In Last-Minute Power Grab, NC GOPers Push To Curb Dem Guv’s Authority

FILE - In this Jan. 9, 2013 file photo, Phil Berger takes an oath as he was re-elected to North Carolina Senate President Pro Tempore in Raleigh. Dueling lawsuits over North Carolina’s law limiting protections for ... FILE - In this Jan. 9, 2013 file photo, Phil Berger takes an oath as he was re-elected to North Carolina Senate President Pro Tempore in Raleigh. Dueling lawsuits over North Carolina’s law limiting protections for LGBT people have landed in the hands of three federal judges appointed by Republican presidents, with both sides trying to maneuver into the most favorable venue possible. (Takaaki Iwabu/The News & Observer via AP) MANDATORY CREDIT MORE LESS
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In a surprise extra special session on Wednesday called with just hours notice, the Republican-led North Carolina state legislature introduced measures that would reduce the power of the incoming Democratic governor.

Legislators had convened to address disaster relief, but when the session called by lame duck Gov. Pat McCrory ended on Wednesday, the General Assembly quickly called a new special session to pass additional initially unspecified legislation.

Republican lawmakers’ last-minute attempt to limit the state governor’s powers comes after McCrory conceded in a tight re-election race to his Democratic challenger, state Attorney General Roy Cooper. McCrory dragged the race out for nearly a month beyond Election Day, using a flurry of ballot complaints to decry widespread voter fraud. But after complaints filed by Republicans were largely dismissed, McCrory finally conceded.

Republicans already have a supermajority in both houses of the General Assembly, empowering them to override vetos. But if the legislation introduced on Wednesday becomes law, Cooper will have even less power as governor.

Legislation introduced in the state House on Wednesday would mandate that the governor’s cabinet appointees be approved by the state Senate and would cut the number of political appointees that serve under the governor from 1,500 to 300. This comes after the legislature drastically expanded the number of “exempt positions,” which are often political in nature, under McCrory in 2013.

The bill would also eliminate the governor’s ability to appoint members to the board of trustees for the University of North Carolina System and to the state education board.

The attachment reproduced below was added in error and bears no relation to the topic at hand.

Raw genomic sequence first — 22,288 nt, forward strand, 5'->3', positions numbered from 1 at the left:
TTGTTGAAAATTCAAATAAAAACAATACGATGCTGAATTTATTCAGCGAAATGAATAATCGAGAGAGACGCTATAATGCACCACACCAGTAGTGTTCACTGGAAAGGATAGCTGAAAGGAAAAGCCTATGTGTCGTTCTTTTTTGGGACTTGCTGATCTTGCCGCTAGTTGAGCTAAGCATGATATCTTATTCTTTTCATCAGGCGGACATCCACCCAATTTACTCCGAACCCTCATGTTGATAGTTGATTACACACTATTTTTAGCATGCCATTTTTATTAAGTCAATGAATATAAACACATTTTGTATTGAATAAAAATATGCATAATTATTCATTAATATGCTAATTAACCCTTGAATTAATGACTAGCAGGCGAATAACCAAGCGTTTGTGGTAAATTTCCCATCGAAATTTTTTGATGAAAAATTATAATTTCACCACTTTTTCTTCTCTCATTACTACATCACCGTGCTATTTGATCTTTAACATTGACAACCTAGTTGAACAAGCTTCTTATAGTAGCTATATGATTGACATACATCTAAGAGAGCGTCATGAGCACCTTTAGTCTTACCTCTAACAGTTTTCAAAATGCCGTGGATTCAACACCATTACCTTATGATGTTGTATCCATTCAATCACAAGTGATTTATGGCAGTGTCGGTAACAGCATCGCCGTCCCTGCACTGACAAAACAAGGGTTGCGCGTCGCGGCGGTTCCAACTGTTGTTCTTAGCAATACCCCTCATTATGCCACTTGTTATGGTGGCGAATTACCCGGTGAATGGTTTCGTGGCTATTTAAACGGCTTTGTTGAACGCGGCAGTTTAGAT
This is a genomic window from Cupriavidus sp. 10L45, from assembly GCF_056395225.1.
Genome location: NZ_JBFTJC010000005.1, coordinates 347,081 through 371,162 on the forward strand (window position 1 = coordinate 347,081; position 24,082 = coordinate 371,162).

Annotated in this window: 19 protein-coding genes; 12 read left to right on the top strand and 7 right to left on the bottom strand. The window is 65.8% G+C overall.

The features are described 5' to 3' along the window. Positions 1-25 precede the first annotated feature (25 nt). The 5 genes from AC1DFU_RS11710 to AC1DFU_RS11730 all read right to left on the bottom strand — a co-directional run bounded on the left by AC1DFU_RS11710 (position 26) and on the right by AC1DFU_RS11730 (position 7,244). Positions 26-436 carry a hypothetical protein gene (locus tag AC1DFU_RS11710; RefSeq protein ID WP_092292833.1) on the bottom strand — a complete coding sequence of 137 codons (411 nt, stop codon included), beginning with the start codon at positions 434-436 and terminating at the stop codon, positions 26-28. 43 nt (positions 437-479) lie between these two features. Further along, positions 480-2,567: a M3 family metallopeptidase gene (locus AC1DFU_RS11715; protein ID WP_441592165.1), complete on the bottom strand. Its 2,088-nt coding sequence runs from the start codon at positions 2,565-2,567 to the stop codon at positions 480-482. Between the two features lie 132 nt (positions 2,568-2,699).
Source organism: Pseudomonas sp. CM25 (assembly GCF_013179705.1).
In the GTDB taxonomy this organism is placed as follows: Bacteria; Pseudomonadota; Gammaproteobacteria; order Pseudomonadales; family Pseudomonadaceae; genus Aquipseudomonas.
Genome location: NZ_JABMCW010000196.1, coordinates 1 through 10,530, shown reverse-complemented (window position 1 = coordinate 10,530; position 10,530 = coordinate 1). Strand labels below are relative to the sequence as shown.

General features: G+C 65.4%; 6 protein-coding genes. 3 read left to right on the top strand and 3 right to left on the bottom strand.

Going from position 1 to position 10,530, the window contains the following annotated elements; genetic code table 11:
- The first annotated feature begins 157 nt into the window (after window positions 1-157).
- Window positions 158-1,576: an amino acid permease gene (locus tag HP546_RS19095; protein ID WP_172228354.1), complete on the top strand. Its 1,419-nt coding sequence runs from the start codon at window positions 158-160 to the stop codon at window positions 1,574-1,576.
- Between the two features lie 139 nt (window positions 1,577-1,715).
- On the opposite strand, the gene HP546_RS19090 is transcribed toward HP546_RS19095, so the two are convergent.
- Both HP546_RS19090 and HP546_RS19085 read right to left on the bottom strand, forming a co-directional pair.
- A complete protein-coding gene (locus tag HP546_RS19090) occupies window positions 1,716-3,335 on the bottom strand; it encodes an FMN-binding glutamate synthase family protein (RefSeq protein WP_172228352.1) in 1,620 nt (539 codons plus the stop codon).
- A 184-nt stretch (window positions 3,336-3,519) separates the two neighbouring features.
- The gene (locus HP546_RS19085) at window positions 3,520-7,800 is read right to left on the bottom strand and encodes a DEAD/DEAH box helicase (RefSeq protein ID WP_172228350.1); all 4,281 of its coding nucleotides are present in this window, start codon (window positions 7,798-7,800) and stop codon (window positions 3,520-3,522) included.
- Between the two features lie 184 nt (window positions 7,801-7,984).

Republican legislators are also pushing for changes to the state elections board. Legislation in the state Senate would merge the State Board of Elections with the ethics commission, giving the new board subpoena power. It would also expand the board from five to eight members, with four members from each party.

This will eliminate Democrats’ control over the state election board. Currently, the state board is made up of five members, three from the governor’s party and two from the minority. So the new legislation would prevent Democrats from taking control over the state elections board when Cooper takes office. Legislation would also change the make-up of county boards, eliminating power from the governor’s party and making the boards completely bipartisan.

The new state elections board would be chaired by Republicans in even years — when most elections take place — and by Democrats in odd years, as Rick Hasen, an election law expert at UC-Irvine School of Law, noted on his blog.

The legislation would also make state Supreme Court elections partisan and shift some power from the state Supreme Court to the state court of appeals. In the November election, the state Supreme Court flipped to Democratic control, but there is still a Republican majority on the court of appeals.

House Rules Committee Chairman David Lewis (R) told local reporters on Wednesday that lawmakers wanted to “work to establish that we are going to continue to be a relevant party in governing this state,” according to the News and Observer.

Lewis acknowledged that Republicans introduced some of the legislation because of the 2016 election outcome.

“Some of the stuff we’re doing, obviously if the election results were different, we might not be moving quite as fast on, but a lot of this stuff would have been done anyway and has been talked about for quite some time,” he said, according to the News and Observer.

State Democrats were up in arms over the last-minute attempt by Republicans to curb Cooper’s power.

“This is why people don’t trust us, this is why they hate us … because of this right here — using hurricane relief as the reason to come back to Raleigh to do a lot of things because you lost an election by 10,000 votes,” Rep. Darren Jackson (D) said Wednesday night, according to the Associated Press.

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